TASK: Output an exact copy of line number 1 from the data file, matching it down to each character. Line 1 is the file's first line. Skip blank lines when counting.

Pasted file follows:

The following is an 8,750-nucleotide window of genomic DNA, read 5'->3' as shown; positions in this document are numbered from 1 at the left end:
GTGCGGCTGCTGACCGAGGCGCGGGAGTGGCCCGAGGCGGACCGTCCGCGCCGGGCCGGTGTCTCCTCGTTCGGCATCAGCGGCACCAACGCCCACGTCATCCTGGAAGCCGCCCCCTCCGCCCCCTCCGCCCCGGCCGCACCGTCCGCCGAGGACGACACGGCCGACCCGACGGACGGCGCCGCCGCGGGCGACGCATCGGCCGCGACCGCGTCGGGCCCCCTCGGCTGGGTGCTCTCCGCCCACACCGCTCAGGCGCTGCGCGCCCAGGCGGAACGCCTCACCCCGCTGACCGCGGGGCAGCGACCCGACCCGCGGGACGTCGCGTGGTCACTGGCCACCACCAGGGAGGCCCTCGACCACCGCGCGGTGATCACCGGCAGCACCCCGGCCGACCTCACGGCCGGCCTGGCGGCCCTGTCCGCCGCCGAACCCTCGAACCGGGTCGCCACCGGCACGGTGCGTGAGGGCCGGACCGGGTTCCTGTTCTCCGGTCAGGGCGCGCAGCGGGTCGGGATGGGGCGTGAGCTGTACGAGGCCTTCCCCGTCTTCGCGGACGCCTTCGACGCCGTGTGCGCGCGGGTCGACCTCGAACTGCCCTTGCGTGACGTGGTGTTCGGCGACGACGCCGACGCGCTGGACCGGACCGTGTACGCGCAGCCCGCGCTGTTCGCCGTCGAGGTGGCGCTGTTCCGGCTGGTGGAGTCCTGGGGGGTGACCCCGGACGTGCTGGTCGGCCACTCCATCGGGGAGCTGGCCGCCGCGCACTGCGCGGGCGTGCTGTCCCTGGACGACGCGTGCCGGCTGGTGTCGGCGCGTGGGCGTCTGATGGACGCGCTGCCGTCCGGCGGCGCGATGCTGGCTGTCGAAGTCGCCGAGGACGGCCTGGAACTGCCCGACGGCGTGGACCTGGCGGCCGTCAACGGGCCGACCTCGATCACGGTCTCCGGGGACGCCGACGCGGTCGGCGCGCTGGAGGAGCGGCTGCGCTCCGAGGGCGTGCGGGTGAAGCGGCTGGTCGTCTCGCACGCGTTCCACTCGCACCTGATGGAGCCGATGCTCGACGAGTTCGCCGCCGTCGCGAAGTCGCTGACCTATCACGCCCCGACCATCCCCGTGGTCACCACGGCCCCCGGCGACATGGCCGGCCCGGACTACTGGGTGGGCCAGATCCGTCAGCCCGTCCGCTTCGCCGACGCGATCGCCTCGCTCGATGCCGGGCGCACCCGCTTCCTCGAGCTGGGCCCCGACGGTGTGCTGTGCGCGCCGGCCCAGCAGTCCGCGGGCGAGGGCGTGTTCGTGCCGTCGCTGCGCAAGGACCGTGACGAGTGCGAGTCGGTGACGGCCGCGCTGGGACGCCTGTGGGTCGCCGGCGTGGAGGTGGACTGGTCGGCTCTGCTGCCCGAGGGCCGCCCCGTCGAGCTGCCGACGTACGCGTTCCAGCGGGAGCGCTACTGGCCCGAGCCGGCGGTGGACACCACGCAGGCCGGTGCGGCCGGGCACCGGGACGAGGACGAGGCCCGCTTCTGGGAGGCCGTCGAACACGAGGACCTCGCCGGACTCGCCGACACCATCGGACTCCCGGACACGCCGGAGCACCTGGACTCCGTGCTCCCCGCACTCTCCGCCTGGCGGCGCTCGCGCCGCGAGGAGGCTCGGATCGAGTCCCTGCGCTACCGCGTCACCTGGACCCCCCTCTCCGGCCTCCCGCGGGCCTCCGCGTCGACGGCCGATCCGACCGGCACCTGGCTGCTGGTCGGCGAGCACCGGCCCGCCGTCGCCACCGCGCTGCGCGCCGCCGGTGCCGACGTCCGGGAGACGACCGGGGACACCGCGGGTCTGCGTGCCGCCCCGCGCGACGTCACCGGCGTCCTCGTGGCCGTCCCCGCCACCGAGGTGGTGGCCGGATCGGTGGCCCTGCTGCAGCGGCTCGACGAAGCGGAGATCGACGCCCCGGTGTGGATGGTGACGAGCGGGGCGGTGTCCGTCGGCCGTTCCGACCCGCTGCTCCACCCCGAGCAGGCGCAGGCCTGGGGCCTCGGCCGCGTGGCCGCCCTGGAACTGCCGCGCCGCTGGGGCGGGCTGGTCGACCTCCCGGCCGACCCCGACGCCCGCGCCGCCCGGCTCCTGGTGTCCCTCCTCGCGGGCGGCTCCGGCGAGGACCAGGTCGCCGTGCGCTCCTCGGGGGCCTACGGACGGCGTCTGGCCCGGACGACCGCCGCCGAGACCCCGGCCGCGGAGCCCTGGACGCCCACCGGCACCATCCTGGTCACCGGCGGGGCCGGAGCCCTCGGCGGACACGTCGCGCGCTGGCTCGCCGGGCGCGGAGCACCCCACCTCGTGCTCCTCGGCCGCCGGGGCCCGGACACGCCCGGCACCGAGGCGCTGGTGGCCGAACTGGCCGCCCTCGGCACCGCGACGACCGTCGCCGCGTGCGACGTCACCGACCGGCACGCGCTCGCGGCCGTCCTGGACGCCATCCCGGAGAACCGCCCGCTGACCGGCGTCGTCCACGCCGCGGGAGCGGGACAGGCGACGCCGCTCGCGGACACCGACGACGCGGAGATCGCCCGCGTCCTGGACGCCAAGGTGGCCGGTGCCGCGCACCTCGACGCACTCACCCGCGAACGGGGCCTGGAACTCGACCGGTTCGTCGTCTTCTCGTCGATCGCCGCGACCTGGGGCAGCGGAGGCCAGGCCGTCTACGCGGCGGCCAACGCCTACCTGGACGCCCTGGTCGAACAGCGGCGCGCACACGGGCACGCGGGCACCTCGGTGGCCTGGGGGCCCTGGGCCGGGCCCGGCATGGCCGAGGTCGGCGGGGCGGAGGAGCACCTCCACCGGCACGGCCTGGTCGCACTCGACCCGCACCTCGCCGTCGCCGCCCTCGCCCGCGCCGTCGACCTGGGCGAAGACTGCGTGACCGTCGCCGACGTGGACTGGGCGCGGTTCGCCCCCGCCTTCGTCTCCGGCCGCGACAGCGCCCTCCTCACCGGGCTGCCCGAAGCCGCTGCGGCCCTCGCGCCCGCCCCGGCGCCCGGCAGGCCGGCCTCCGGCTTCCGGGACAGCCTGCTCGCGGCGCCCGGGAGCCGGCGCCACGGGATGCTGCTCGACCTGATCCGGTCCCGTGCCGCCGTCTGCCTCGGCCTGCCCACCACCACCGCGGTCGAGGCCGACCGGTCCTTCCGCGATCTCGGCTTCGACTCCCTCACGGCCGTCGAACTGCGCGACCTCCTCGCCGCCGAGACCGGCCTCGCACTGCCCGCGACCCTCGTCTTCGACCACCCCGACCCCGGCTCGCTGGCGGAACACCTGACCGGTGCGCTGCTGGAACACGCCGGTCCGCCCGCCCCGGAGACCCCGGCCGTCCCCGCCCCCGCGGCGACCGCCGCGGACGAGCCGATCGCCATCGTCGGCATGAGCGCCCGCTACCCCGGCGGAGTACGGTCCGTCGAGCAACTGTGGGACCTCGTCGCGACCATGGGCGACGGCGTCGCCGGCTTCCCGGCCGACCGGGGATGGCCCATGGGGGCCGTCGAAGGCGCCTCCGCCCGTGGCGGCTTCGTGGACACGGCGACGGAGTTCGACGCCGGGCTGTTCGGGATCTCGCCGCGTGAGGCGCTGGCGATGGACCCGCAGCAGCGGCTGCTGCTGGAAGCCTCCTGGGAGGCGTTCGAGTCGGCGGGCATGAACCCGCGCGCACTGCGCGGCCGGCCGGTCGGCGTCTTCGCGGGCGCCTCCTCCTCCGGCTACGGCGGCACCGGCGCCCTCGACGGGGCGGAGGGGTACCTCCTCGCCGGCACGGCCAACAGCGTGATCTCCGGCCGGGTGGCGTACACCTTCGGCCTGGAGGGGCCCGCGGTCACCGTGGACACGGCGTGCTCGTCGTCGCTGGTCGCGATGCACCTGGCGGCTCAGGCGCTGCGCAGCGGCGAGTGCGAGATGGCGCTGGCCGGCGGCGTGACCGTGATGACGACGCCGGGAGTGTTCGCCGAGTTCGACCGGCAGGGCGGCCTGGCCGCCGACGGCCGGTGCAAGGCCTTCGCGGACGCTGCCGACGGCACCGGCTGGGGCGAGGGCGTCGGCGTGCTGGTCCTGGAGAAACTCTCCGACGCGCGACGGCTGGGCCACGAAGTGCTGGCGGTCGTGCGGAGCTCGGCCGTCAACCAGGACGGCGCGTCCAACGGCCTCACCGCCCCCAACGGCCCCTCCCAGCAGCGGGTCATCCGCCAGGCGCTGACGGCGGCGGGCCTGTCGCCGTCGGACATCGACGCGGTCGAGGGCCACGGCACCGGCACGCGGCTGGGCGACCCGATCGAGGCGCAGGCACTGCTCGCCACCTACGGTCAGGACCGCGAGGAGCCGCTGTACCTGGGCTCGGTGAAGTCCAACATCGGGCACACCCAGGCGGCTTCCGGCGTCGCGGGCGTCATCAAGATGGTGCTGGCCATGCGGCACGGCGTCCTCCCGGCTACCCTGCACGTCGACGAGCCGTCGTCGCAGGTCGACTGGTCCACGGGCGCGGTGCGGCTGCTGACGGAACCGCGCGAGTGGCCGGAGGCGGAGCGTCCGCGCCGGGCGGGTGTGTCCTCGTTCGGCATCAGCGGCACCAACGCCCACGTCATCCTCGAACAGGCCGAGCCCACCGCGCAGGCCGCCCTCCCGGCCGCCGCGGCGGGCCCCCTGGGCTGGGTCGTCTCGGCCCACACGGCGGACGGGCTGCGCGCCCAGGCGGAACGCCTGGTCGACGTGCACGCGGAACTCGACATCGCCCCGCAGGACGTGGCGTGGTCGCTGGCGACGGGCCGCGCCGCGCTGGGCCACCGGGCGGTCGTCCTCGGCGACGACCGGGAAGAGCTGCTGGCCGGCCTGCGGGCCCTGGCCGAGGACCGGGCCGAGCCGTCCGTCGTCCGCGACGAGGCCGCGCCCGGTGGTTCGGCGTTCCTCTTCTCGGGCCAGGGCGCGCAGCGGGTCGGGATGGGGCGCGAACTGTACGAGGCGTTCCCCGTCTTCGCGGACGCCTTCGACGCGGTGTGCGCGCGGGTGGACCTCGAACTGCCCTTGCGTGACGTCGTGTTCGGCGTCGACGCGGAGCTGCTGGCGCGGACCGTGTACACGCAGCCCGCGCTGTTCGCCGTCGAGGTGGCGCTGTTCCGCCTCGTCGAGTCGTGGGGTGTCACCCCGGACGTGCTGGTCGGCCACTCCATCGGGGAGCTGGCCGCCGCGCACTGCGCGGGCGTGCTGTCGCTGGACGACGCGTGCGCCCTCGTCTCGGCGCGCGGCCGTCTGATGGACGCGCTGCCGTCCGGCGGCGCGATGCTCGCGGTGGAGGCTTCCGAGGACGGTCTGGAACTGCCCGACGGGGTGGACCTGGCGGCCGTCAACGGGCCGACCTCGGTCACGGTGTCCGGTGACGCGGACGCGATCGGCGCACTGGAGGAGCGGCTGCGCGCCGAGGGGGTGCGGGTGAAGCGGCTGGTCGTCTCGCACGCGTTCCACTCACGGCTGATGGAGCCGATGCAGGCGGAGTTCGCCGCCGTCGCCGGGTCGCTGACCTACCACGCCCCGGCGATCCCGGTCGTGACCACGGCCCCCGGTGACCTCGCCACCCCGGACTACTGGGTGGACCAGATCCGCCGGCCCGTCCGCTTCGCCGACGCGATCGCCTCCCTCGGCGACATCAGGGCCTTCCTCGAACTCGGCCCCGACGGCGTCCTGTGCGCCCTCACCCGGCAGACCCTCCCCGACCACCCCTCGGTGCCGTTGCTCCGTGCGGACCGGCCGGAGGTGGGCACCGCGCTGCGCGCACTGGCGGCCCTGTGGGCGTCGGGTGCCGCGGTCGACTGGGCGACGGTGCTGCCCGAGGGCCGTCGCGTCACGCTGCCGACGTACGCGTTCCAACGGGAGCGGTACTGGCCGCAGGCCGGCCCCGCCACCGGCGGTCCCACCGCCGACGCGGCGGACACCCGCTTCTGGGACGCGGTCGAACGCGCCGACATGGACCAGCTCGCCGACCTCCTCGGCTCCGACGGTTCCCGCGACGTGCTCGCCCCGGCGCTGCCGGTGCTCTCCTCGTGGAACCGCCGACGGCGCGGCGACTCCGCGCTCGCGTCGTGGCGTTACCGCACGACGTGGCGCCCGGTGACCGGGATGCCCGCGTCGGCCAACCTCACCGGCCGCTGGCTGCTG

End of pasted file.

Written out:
The following is an 8,750-nucleotide window of genomic DNA, read 5'->3' as shown; positions in this document are numbered from 1 at the left end: